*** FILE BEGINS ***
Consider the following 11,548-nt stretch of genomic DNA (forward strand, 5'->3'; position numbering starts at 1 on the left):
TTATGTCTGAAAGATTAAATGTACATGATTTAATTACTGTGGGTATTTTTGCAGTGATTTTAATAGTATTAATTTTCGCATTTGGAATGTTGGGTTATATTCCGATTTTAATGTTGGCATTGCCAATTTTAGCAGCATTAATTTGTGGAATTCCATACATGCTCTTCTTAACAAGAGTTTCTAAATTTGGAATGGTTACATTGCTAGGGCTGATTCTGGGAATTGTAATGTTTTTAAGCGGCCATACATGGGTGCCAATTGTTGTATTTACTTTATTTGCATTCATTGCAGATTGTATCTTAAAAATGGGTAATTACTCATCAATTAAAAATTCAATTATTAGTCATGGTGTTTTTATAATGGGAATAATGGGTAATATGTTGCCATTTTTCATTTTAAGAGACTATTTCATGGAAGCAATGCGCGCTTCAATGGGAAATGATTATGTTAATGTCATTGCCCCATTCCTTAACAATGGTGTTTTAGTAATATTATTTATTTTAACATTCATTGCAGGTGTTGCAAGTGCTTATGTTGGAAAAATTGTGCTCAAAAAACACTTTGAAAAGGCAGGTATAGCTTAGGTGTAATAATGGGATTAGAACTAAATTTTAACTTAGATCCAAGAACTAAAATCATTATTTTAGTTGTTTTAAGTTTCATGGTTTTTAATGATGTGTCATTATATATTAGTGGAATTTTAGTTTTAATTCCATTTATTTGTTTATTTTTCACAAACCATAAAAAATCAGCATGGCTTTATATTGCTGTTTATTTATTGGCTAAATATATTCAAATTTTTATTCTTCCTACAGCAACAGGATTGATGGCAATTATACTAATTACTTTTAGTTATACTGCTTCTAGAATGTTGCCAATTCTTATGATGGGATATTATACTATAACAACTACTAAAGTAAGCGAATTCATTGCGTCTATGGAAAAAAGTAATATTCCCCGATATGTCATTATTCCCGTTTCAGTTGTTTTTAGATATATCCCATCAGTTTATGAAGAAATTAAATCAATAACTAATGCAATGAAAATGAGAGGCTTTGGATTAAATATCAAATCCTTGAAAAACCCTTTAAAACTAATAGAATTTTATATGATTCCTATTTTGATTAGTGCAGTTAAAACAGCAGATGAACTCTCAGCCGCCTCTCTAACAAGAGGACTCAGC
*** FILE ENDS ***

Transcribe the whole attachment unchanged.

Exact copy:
Consider the following 11,548-nt stretch of genomic DNA (forward strand, 5'->3'; position numbering starts at 1 on the left):
TTATGTCTGAAAGATTAAATGTACATGATTTAATTACTGTGGGTATTTTTGCAGTGATTTTAATAGTATTAATTTTCGCATTTGGAATGTTGGGTTATATTCCGATTTTAATGTTGGCATTGCCAATTTTAGCAGCATTAATTTGTGGAATTCCATACATGCTCTTCTTAACAAGAGTTTCTAAATTTGGAATGGTTACATTGCTAGGGCTGATTCTGGGAATTGTAATGTTTTTAAGCGGCCATACATGGGTGCCAATTGTTGTATTTACTTTATTTGCATTCATTGCAGATTGTATCTTAAAAATGGGTAATTACTCATCAATTAAAAATTCAATTATTAGTCATGGTGTTTTTATAATGGGAATAATGGGTAATATGTTGCCATTTTTCATTTTAAGAGACTATTTCATGGAAGCAATGCGCGCTTCAATGGGAAATGATTATGTTAATGTCATTGCCCCATTCCTTAACAATGGTGTTTTAGTAATATTATTTATTTTAACATTCATTGCAGGTGTTGCAAGTGCTTATGTTGGAAAAATTGTGCTCAAAAAACACTTTGAAAAGGCAGGTATAGCTTAGGTGTAATAATGGGATTAGAACTAAATTTTAACTTAGATCCAAGAACTAAAATCATTATTTTAGTTGTTTTAAGTTTCATGGTTTTTAATGATGTGTCATTATATATTAGTGGAATTTTAGTTTTAATTCCATTTATTTGTTTATTTTTCACAAACCATAAAAAATCAGCATGGCTTTATATTGCTGTTTATTTATTGGCTAAATATATTCAAATTTTTATTCTTCCTACAGCAACAGGATTGATGGCAATTATACTAATTACTTTTAGTTATACTGCTTCTAGAATGTTGCCAATTCTTATGATGGGATATTATACTATAACAACTACTAAAGTAAGCGAATTCATTGCGTCTATGGAAAAAAGTAATATTCCCCGATATGTCATTATTCCCGTTTCAGTTGTTTTTAGATATATCCCATCAGTTTATGAAGAAATTAAATCAATAACTAATGCAATGAAAATGAGAGGCTTTGGATTAAATATCAAATCCTTGAAAAACCCTTTAAAACTAATAGAATTTTATATGATTCCTATTTTGATTAGTGCAGTTAAAACAGCAGATGAACTCTCAGCCGCCTCTCTAACAAGAGGACTCAGC